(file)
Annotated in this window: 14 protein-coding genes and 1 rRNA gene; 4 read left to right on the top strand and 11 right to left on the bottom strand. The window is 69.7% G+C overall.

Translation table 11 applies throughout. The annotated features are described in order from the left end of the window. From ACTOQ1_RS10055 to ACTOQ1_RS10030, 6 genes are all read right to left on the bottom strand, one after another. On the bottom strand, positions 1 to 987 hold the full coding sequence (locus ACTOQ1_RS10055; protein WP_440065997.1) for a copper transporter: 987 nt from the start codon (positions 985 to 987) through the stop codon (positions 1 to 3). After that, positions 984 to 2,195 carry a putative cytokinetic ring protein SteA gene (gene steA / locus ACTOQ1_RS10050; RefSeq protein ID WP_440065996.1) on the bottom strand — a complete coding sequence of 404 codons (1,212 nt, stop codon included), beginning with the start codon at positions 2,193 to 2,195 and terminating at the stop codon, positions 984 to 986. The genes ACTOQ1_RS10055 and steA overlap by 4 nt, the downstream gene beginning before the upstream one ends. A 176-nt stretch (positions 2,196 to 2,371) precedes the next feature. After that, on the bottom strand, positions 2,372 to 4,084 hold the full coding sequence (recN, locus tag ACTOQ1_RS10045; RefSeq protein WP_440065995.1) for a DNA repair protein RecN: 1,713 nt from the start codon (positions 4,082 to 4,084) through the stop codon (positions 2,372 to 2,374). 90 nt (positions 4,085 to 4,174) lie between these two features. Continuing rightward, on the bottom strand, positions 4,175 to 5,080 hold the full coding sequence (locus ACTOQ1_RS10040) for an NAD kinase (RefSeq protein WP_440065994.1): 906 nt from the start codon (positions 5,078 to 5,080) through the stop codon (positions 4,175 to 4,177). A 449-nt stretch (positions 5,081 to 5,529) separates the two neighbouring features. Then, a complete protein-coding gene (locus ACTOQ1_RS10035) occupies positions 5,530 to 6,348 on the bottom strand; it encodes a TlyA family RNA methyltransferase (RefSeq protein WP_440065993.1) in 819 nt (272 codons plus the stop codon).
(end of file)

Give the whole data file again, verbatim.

Annotated in this window: 14 protein-coding genes and 1 rRNA gene; 4 read left to right on the top strand and 11 right to left on the bottom strand. The window is 69.7% G+C overall.

Translation table 11 applies throughout. The annotated features are described in order from the left end of the window. From ACTOQ1_RS10055 to ACTOQ1_RS10030, 6 genes are all read right to left on the bottom strand, one after another. On the bottom strand, positions 1 to 987 hold the full coding sequence (locus ACTOQ1_RS10055; protein WP_440065997.1) for a copper transporter: 987 nt from the start codon (positions 985 to 987) through the stop codon (positions 1 to 3). After that, positions 984 to 2,195 carry a putative cytokinetic ring protein SteA gene (gene steA / locus ACTOQ1_RS10050; RefSeq protein ID WP_440065996.1) on the bottom strand — a complete coding sequence of 404 codons (1,212 nt, stop codon included), beginning with the start codon at positions 2,193 to 2,195 and terminating at the stop codon, positions 984 to 986. The genes ACTOQ1_RS10055 and steA overlap by 4 nt, the downstream gene beginning before the upstream one ends. A 176-nt stretch (positions 2,196 to 2,371) precedes the next feature. After that, on the bottom strand, positions 2,372 to 4,084 hold the full coding sequence (recN, locus tag ACTOQ1_RS10045; RefSeq protein WP_440065995.1) for a DNA repair protein RecN: 1,713 nt from the start codon (positions 4,082 to 4,084) through the stop codon (positions 2,372 to 2,374). 90 nt (positions 4,085 to 4,174) lie between these two features. Continuing rightward, on the bottom strand, positions 4,175 to 5,080 hold the full coding sequence (locus ACTOQ1_RS10040) for an NAD kinase (RefSeq protein WP_440065994.1): 906 nt from the start codon (positions 5,078 to 5,080) through the stop codon (positions 4,175 to 4,177). A 449-nt stretch (positions 5,081 to 5,529) separates the two neighbouring features. Then, a complete protein-coding gene (locus ACTOQ1_RS10035) occupies positions 5,530 to 6,348 on the bottom strand; it encodes a TlyA family RNA methyltransferase (RefSeq protein WP_440065993.1) in 819 nt (272 codons plus the stop codon).